“I’ve had folks from Shape America reach out,” said Boyle, referencing the organization that sets the standards for health and physical education.
In addition to West Hartford, 2-4-1 already hosted its first camp in Monroe this summer and has programs coming up in Farmington, Suffield, and in Canada. They were planning a program for Denver, but municipal leaders decided not to allow any outside vendors this year and he had to give refunds to 120 campers. Boyle is disappointed not to be able to visit the new Canadian program due to travel restrictions.
The West Hartford camp draws participants from 10 area towns. “Historically we have campers from other countries,” Boyle said. Those are typically campers who are visiting family and friends, but travel restrictions has kept the program much more local.
On one of the KO fields, a group was playing a baseball-type game, using a tennis racquet and following kickball rules.
“We take equipment you already have,” Boyle said, and modify a game so that kids can easily play it anywhere.
The staff – 33 in all – are a diverse group that includes former Olympian Ryan Radmanovich, Hall High School coaches Frank Robinson and Bryan Moretti, and college students.
The campers take a lunch break every day, enjoying lunches under tents with their cohorts provided by Hall’s Market, which partnered with 2-4-1 this summer. The kids order their lunches in advance, and the counselors hand them out.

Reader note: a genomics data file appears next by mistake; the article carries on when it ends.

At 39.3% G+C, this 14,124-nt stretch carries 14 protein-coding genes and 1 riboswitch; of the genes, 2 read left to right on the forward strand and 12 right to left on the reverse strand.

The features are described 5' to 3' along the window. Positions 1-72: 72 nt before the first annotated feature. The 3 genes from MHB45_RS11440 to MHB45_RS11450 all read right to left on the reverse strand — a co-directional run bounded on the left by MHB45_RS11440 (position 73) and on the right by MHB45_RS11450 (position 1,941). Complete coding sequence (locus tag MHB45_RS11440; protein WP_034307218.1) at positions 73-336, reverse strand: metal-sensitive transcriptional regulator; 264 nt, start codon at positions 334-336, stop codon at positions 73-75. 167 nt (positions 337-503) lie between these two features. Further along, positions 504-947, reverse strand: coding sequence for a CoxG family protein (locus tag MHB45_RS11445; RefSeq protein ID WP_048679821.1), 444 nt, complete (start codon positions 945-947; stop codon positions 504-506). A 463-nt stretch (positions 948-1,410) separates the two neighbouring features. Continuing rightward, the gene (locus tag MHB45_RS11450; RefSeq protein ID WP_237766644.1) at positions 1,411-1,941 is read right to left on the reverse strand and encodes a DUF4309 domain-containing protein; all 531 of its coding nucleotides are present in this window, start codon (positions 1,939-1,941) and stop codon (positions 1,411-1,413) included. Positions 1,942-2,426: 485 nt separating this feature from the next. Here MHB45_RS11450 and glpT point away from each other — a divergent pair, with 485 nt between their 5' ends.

“I like kickball, and Capture the Flag, and soccer,” one young camper said.
Another said “meeting new friends” is her favorite part, while one camper said he likes volleyball and gaga the best, and another said he enjoys the wall jumps.
Boyle said that 2-4-1 had been on track to have 300 participants in each week of the West Hartford camp this summer, but he is happy with the level of participation. They could have ultimately gone as high as 180 campers based on protocols, but he said that would have been tight.
About half of the campers were planning to sign up for the second week.
“A lot of the families had so much positive feedback [after the first few days] they begged their parents to come back,” Kerry Boyle said.
One 13-year-old camper told his parents, “I didn’t know what to expect but this was mad fun,” Steve Boyle recounted.
The final day of each session generally includes a special celebration, but this year that had to be modified. The cohorts will still gather, receive the iconic 2-4-1 car magnets, and honor the winners of each cohort’s rock-paper-scissors competition.
In addition to the outdoor camp programs, Boyle is hosting a virtual camp, in partnership with Growing Great Schools, for New Britain first-graders. There are 60 participants, and the program includes physical literacy, play, nutrition, and mindfulness.
And 2-4-1 is also hosting the “Track is Back” summer series at Hall High School – the only track meet being held this summer in the region.
For more information about 2-4-1 and its programs, visit the website.